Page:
Japan Airlines Sakura Lounge at Nagoya Chubu Airport

This was my first time departing from Nagoya Chubu International Airport which has a railway link to the JR Nagoya Station. Accessibility to the airport from the city centre is excellent with fast and punctual train service and we arrived at the airport with plenty of time left for check-in. Nagoya Chubu Airport is a medium sized airport so it was easy to find my way around and we got to the check-in desks for our flights quickly. Check-in procedures was straightforward with no problems whatsoever.

Japan Airlines Premium Check-in counters at Nagoya Airport

Travelling through a smaller airport would also likely mean the airport is less busy and security tends to be lighter on crowds. This is another advantage as we got through the whole process faster and we soon found our way to the Sakura Lounge operated by Japan Airlines. The lounge is located on the second floor accessible by elevators just past security and the signs are easy to follow for first time visitors.

Entrance to the Sakura Lounge at Nagoya Chubu Airport

A small reception desk greeted us when we arrived and there was a photocopier and an ATM machine in the reception foyer. There was also the usual box of candies by the counter.

Lounge reception

Japan Airlines’ Sakura Lounge in Nagoya has a simple lounge layout with everything located on the right side of the reception desk. Past the reception, there is a row of storage lockers that is secured by a personal PIN, though these are useful only for purses and small briefcases. The washrooms are also located beside the reception and since Nagoya is not a large transit airport, there are no showers here.

Since the Japanese value privacy and serenity in public spaces, private cubicles have been setup for guests who need to make telephone calls and to prevent them from disturbing other passengers.

Telephone rooms

There is also a dedicated smoking room for guests who need to have their last puff before boarding the flight. Next to the smoking room, there is a fire escape hallway and Japan Airlines seems to have made full use of the space by placing their magazine stand chair along with jacket hangers. The space also seems to be a holding area for extra chairs.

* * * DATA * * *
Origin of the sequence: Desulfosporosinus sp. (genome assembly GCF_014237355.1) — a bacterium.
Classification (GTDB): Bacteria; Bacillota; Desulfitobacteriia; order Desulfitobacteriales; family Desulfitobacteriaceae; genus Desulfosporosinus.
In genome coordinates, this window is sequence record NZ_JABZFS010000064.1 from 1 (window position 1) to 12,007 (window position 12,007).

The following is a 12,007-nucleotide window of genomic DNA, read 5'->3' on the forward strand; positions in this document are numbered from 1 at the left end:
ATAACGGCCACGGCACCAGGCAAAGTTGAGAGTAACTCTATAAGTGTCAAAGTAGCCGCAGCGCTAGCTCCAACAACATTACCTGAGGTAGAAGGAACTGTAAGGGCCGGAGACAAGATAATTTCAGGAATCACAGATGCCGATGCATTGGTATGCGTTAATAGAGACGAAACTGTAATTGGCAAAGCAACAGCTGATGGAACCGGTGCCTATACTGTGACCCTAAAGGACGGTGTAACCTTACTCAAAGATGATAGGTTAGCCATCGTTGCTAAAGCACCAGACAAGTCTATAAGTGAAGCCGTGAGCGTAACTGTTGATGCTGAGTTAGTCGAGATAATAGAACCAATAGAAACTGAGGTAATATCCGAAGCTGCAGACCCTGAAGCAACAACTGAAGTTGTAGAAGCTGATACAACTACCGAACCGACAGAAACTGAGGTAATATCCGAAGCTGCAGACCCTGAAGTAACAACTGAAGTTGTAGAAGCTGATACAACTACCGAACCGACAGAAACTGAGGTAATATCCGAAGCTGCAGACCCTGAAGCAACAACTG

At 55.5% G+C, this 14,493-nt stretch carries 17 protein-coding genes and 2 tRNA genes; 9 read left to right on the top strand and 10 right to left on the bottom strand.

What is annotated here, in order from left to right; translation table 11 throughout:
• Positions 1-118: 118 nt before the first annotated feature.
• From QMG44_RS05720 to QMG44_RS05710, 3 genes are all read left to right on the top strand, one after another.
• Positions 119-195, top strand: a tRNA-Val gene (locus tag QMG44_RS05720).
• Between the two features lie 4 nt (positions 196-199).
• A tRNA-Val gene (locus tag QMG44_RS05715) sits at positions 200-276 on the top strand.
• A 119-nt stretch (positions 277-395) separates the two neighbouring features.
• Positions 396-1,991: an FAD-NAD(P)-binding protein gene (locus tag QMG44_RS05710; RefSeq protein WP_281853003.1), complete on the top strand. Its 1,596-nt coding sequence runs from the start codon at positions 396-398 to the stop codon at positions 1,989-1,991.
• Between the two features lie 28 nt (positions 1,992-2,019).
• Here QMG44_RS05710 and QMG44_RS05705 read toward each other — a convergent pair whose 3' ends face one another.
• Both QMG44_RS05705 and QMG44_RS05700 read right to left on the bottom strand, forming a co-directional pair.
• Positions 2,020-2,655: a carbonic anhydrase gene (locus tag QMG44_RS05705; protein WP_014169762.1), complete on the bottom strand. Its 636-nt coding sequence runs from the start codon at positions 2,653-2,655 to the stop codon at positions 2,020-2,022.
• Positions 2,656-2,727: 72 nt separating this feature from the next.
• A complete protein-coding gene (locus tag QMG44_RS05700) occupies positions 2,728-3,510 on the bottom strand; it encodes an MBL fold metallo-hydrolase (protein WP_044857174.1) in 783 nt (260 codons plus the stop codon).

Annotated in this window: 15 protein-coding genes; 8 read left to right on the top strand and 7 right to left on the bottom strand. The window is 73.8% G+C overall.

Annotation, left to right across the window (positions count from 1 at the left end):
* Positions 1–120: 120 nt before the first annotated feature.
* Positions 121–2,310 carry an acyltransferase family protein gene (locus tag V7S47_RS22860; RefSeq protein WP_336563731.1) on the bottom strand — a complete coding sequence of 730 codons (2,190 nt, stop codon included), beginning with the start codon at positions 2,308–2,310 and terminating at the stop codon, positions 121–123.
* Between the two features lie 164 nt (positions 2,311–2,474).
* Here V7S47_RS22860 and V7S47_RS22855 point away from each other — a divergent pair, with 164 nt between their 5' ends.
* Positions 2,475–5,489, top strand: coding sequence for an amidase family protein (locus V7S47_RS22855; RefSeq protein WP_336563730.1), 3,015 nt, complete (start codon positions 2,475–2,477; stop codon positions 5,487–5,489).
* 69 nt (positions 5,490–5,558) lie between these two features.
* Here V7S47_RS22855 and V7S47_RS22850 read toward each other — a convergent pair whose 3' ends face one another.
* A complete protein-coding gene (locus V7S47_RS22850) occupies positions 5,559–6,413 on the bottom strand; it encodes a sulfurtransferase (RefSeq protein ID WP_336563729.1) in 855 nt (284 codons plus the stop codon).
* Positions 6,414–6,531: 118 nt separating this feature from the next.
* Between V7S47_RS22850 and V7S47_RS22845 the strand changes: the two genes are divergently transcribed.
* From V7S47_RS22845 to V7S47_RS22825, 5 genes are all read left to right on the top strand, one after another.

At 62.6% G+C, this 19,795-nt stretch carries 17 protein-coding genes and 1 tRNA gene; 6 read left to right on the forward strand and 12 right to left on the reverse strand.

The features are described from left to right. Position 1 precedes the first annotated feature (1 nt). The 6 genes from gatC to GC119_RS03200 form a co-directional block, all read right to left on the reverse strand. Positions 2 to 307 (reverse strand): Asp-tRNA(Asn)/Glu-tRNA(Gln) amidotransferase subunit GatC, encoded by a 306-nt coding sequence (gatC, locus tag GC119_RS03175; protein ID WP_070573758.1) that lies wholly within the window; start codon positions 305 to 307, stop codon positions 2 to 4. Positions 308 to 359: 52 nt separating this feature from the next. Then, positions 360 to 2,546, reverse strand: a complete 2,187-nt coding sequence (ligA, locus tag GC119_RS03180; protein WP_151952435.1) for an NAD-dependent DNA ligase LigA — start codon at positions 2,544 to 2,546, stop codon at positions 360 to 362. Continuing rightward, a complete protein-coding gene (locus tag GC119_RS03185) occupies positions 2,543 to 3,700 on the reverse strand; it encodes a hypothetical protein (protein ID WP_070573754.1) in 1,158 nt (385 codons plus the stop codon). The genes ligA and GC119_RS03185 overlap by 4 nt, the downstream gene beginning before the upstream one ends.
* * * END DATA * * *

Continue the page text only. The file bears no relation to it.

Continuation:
Smoking room
Foyer with jacket hangers and magazine stands

The first space guests see is probably the versatile work and dining long tables with power outlets at the top. This is a useful space for work travelers who can enjoy some snacks while they work in comfort.

Work and dine area

Seating in the lounge has been arranged to take advantage of the views of the tarmac from the window. Against the window, there was a long row of work table with individual power outlets for easy connection of laptops and charging mobile devices.

Lounge area of the JAL Sakura Lounge in Nagoya
Seats facing the window with tarmac view

More seats in the inner section of the lounge feature side tables for each seat that is convenient for food and beverages. While seating features and layout was given proper thought for practicality, the upholstery in the lounge seems to hark back to the 1980s giving the lounge an ‘old’ look.

Lounge seats inside the JAL Sakura Lounge in Nagoya

Dining in the Lounge

Food and beverage served in the lounge can be found on the buffet console that acts as a divider between the seats facing the tarmac and inner section of the lounge. On the buffet there was mainly Japanese food like inari sushi and simple rice rolls, and a salad bar.

Inari and sushi on the buffet
Salad bar

There was also instant cup noodles and miso soup for convenient quick meals. JAL branded cup noodles are especially tasty and Japan Airlines actually sells these cup noodles which seems to be a popular item amongst frequent flyers as well.

JAL branded cup noodles
Instant miso soup

Other noteworthy items on the buffet are cookies and chips placed in jars as well as mini sandwiches. The beer dispensers common throughout Japanese airport lounges can also be found in this lounge. Service within the lounge is excellent since the service staff would proactively offer drinks to lounge guests.

Cookies in jars and sandwich
Beer dispenser

The Bar at Sakura Lounge

At the end of the lounge, there was a separate chamber that houses the bar. The interior of this space is designed to feel like a countryside European pub and bar, and is quite a charming space to spend the time in.

The Bar at JAL Sakura Lounge
Classic pub and bar seating in The Bar

Inside the Bar, there was a staff that could assist in preparing drinks but otherwise guests mostly help themselves to a variety of wines and chilled sake. There was a variety of liquor including whisky, shochu and umeshu.

Chilled and sparkling wines
Liquor in the bar

Final Word

Japan Airlines’ Sakura Lounge in Nagoya is a nice space to spend the time before boarding your flight and it was adequate considering the lounge was not busy when I visited in the morning. There was a good number of helpful staff and I even enjoyed the food and beverages offered in the lounge

Japanese cookies in the lounge

Aside from the dated decor, there was not much to complain about this lounge which is perfectly adequate for a smaller regional airport. With the good service, free wifi and tarmac views from the lounge, I enjoyed the visit to this lounge.

Walkway in the lounge

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